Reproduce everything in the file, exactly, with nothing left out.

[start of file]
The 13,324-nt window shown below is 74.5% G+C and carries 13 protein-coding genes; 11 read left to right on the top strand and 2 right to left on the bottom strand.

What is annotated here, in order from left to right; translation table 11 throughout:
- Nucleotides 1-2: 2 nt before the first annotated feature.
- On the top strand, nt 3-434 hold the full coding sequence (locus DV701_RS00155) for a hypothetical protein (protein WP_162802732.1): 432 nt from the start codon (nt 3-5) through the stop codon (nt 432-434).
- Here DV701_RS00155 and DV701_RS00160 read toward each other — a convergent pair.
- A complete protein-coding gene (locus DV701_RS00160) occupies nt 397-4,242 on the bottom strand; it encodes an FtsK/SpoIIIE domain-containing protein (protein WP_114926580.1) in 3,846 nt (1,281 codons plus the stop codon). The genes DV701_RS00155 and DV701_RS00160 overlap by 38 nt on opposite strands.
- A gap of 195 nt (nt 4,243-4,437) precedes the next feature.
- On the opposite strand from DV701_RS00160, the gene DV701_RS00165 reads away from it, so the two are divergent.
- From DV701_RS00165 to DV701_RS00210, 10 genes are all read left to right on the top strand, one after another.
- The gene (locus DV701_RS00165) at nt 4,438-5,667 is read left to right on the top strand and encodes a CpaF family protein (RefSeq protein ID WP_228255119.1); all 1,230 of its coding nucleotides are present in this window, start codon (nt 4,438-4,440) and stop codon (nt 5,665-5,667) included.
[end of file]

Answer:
The 13,324-nt window shown below is 74.5% G+C and carries 13 protein-coding genes; 11 read left to right on the top strand and 2 right to left on the bottom strand.

What is annotated here, in order from left to right; translation table 11 throughout:
- Nucleotides 1-2: 2 nt before the first annotated feature.
- On the top strand, nt 3-434 hold the full coding sequence (locus DV701_RS00155) for a hypothetical protein (protein WP_162802732.1): 432 nt from the start codon (nt 3-5) through the stop codon (nt 432-434).
- Here DV701_RS00155 and DV701_RS00160 read toward each other — a convergent pair.
- A complete protein-coding gene (locus DV701_RS00160) occupies nt 397-4,242 on the bottom strand; it encodes an FtsK/SpoIIIE domain-containing protein (protein WP_114926580.1) in 3,846 nt (1,281 codons plus the stop codon). The genes DV701_RS00155 and DV701_RS00160 overlap by 38 nt on opposite strands.
- A gap of 195 nt (nt 4,243-4,437) precedes the next feature.
- On the opposite strand from DV701_RS00160, the gene DV701_RS00165 reads away from it, so the two are divergent.
- From DV701_RS00165 to DV701_RS00210, 10 genes are all read left to right on the top strand, one after another.
- The gene (locus DV701_RS00165) at nt 4,438-5,667 is read left to right on the top strand and encodes a CpaF family protein (RefSeq protein ID WP_228255119.1); all 1,230 of its coding nucleotides are present in this window, start codon (nt 4,438-4,440) and stop codon (nt 5,665-5,667) included.